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Detection of earth rotation with a diamagnetically levitating gyroscope

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Abstract

Strong magnetic fields allow levitation of apparently nonmagnetic substances due to their weak but not negligible diamagnetic response of about 10−5. Importantly, the diamagnetic force compensates gravity on the level of individual atoms and molecules and, therefore, can be used to mimic a continuous zero-gravity environment that, otherwise, is only achievable on board of a space station. Here we employ this earth-bound low gravity to demonstrate a simple mechanical gyroscope with sensitivity already comparable to that achieved by quantum and military gyroscopes. Our gyroscope can serve as a “shooting range” for the development of precision orbiting gyroscopes that have been a subject of intensive discussions regarding possible tests of general relativity.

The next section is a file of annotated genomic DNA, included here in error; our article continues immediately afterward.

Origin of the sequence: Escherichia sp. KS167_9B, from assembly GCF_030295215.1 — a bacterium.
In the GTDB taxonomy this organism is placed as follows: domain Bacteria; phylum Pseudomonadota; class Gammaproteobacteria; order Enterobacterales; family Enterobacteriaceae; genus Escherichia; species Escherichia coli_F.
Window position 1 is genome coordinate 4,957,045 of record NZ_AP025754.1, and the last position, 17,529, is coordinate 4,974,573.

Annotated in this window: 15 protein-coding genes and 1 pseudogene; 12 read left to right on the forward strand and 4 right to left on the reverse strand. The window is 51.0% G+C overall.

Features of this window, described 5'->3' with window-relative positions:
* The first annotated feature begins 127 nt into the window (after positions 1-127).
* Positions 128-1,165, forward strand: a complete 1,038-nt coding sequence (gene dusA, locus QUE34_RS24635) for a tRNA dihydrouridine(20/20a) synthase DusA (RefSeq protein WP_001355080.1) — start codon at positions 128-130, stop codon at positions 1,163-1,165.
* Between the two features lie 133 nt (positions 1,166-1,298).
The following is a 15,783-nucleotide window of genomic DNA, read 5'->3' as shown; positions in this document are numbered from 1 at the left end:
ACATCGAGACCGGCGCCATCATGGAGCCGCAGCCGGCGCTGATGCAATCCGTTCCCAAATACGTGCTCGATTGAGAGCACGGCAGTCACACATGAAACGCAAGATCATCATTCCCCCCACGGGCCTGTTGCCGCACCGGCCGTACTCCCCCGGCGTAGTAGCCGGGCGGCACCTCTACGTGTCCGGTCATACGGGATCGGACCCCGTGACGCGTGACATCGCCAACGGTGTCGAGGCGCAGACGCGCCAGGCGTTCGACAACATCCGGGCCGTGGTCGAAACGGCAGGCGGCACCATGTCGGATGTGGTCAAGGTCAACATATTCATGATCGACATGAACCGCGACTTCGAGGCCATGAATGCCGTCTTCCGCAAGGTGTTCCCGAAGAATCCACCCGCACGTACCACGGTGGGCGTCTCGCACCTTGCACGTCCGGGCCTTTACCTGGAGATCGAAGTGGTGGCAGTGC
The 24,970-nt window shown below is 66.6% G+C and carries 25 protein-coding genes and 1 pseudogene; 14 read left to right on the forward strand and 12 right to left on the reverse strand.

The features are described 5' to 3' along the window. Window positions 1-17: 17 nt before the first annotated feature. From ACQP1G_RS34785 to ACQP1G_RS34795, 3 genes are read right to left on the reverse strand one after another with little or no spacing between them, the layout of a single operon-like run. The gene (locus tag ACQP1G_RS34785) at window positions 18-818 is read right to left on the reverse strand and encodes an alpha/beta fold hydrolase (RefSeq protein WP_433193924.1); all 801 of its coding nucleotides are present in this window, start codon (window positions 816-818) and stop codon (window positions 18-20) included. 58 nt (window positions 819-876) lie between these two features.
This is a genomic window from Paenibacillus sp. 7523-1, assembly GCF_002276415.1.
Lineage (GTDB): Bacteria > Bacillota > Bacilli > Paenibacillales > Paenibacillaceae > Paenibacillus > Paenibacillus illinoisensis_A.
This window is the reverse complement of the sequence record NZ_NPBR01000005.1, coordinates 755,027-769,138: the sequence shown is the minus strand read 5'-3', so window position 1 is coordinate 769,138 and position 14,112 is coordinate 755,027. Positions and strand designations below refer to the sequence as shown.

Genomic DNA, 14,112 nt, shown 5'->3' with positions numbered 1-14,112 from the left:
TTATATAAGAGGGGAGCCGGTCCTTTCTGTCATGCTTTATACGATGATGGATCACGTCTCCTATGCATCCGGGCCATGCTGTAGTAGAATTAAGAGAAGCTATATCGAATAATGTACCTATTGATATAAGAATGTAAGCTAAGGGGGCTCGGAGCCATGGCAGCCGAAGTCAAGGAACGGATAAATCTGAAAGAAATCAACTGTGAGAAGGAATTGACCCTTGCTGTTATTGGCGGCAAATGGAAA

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A high-accuracy orbiting relativity experiment is described. A pure unsupported gyroscope in a spinning drag-free satellite at ambient temperatures with conventional optical instrumentation can measure relativity drifts with errors as low as 3-0.1 arc musec/yr, an improvement of 102-103 over the current GP-B experiment. Recent theoretical work has suggested that the post-Newtonian parameter 1-gamma~1/omegaBD might lie in the range 10-4- 10-8, signaling the presence of a massless scalar field. The experiment described here could measure gamma to an accuracy between 10-7 and 10-8; for the highest accuracies, the measurement depends critically on future microarcsecond astrometry or a two-gyro version of the experiment.
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